From the Vault - featured items from our collection

Human Appendix (PN4.44)

Human Appendix

     This item, while extremely common, is one of only two at the Sam Waller Museum; a human appendix. Known in medical circles as a vermiform appendix, it is a tube with only one connected end. This connection attaches to a pouch like structure of the colon, located at the junction of the small and the large intestines. This organ is approximately 9 cm in length but can range from 2 to 20 cm; however, the longest appendix ever removed was 26cm. The diameter of the appendix is usually between 7 and 8 mm. Typically the appendix is located in the lower right area of the abdomen, near the right hip bone.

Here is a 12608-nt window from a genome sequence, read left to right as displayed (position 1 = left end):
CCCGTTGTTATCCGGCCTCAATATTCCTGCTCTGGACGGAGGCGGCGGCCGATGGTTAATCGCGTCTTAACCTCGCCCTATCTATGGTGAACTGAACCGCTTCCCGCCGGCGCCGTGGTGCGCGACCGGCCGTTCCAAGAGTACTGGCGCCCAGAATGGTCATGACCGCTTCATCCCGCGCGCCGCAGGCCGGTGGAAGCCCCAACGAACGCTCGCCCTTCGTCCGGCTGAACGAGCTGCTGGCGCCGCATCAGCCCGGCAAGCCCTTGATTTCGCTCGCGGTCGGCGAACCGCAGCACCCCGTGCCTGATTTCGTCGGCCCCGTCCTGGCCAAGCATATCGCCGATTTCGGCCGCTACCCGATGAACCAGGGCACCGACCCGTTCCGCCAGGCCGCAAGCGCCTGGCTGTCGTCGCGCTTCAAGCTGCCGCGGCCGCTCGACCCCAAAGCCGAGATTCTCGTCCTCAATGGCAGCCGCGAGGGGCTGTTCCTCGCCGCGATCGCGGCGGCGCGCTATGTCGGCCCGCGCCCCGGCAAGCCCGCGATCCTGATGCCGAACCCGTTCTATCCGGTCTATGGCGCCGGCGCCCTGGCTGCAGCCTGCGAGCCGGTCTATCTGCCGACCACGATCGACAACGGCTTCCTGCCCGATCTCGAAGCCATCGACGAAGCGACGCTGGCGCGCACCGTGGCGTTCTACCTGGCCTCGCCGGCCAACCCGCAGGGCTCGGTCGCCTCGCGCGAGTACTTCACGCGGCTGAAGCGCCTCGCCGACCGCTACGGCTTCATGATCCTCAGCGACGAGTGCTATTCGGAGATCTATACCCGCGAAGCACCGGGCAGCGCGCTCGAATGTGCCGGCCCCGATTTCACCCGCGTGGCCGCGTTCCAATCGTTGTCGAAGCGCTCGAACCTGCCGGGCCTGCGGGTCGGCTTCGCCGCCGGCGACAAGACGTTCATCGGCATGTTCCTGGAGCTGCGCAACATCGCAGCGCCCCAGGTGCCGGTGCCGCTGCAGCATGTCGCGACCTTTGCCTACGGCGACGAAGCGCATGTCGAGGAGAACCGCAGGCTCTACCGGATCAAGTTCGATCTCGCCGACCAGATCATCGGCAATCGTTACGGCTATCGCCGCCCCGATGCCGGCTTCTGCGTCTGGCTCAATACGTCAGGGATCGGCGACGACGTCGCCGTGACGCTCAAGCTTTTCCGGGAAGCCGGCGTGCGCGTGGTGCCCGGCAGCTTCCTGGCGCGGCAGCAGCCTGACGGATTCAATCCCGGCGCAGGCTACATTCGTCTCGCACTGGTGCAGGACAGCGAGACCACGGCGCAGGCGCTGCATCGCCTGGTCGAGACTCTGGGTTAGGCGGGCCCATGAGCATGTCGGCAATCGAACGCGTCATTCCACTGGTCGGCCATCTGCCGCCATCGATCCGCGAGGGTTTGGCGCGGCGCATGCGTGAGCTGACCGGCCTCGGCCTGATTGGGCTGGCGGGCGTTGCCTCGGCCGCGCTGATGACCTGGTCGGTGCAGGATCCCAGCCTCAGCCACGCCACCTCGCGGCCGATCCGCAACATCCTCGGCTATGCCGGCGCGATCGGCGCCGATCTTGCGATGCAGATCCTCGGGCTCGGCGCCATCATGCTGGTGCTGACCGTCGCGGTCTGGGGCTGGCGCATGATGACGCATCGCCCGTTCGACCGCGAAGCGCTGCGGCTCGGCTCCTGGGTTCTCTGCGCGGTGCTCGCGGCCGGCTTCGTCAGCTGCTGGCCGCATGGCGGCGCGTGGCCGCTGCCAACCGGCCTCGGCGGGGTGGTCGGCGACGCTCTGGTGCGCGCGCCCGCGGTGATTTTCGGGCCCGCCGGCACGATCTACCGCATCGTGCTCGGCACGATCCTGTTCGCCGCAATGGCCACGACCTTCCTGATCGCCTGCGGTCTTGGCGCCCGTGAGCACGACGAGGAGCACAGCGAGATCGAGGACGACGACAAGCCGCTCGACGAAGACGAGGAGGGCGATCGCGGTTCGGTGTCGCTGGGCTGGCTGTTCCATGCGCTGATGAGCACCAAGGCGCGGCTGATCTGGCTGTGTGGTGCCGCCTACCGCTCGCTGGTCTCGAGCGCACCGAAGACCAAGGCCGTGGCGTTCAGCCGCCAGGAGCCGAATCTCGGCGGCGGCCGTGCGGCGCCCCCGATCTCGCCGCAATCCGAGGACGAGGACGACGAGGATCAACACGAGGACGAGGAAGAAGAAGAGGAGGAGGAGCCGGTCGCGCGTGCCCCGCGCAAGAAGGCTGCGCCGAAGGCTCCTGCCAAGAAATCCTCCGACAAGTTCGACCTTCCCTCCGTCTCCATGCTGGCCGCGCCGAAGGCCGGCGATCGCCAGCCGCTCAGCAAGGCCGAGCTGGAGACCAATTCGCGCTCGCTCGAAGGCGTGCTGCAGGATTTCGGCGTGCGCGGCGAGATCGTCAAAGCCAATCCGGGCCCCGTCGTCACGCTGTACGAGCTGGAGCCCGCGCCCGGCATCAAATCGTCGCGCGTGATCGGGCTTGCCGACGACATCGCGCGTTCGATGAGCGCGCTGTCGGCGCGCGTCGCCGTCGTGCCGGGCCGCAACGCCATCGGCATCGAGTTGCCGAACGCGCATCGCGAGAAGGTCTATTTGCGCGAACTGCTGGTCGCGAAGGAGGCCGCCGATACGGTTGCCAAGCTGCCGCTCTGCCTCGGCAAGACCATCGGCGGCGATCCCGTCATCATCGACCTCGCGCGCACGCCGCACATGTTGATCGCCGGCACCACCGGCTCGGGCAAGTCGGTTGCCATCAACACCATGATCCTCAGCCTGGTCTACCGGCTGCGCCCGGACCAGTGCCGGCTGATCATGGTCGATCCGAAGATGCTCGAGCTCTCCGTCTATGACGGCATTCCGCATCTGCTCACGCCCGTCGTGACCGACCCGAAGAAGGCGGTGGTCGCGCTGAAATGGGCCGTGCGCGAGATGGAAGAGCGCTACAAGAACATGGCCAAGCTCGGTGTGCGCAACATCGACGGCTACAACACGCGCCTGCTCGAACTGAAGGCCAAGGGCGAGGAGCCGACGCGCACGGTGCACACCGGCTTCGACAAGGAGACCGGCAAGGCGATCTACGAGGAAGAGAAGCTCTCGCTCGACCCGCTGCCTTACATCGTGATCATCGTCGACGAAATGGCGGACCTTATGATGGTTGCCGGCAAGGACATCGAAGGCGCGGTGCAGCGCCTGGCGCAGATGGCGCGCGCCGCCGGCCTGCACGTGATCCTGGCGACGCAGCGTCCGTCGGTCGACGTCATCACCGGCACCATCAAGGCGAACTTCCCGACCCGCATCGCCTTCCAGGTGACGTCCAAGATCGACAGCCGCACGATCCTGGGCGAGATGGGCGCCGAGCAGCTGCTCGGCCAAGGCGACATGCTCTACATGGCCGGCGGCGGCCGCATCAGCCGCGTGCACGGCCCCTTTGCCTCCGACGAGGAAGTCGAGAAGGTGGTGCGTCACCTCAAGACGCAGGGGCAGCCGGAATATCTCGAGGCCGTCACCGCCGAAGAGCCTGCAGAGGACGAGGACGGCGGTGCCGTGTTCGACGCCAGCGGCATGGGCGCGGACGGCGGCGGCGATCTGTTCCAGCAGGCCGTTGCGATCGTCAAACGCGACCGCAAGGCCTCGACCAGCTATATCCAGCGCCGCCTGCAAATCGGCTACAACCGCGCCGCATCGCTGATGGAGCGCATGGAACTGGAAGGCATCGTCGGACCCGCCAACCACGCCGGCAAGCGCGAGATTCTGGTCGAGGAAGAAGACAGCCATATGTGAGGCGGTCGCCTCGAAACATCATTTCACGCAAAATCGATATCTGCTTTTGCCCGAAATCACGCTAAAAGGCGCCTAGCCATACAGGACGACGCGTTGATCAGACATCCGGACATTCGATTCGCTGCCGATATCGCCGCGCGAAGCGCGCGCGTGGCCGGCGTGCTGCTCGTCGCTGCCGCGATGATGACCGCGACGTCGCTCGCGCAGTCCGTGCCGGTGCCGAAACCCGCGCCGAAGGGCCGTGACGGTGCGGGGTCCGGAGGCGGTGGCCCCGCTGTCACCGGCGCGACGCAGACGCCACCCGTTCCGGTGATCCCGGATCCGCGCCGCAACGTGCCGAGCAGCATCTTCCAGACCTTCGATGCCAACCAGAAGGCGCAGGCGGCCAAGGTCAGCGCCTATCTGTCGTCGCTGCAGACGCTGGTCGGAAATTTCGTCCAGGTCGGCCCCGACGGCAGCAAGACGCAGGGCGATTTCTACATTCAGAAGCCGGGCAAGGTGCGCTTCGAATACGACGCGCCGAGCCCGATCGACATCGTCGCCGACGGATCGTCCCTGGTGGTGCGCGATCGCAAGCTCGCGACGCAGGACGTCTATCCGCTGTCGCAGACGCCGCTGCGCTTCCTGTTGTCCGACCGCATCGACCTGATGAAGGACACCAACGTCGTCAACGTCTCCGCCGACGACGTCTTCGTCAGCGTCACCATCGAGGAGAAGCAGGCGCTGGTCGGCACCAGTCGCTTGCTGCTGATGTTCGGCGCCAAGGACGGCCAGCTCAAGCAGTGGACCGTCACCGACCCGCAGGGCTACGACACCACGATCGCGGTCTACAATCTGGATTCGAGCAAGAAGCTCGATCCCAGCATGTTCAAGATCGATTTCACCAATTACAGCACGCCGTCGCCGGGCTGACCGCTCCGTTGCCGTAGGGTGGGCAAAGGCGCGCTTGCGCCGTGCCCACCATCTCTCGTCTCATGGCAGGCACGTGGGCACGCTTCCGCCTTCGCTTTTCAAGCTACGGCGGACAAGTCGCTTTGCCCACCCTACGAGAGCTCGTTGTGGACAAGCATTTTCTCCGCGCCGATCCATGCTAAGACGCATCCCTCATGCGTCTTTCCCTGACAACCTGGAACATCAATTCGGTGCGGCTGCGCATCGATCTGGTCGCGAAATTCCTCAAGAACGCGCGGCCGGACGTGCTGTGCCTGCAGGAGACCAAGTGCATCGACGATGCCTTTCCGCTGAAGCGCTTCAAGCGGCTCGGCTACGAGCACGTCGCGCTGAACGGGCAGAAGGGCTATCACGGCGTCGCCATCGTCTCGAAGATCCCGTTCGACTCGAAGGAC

Appendixes develops early in pregnancy and was thought for many years to be a left over from our evolutionary process. Recent evidence suggests that the appendix is a safe haven for friendly gut bacteria. These friendly bacteria can be wiped out of the intestinal tract by dysentery or cholera but are kept safe in the appendix from which they can repopulate the intestinal tract.

     The collection item pictured here is preserved as part of the original Sam Waller Collection.

Added: June, 2015

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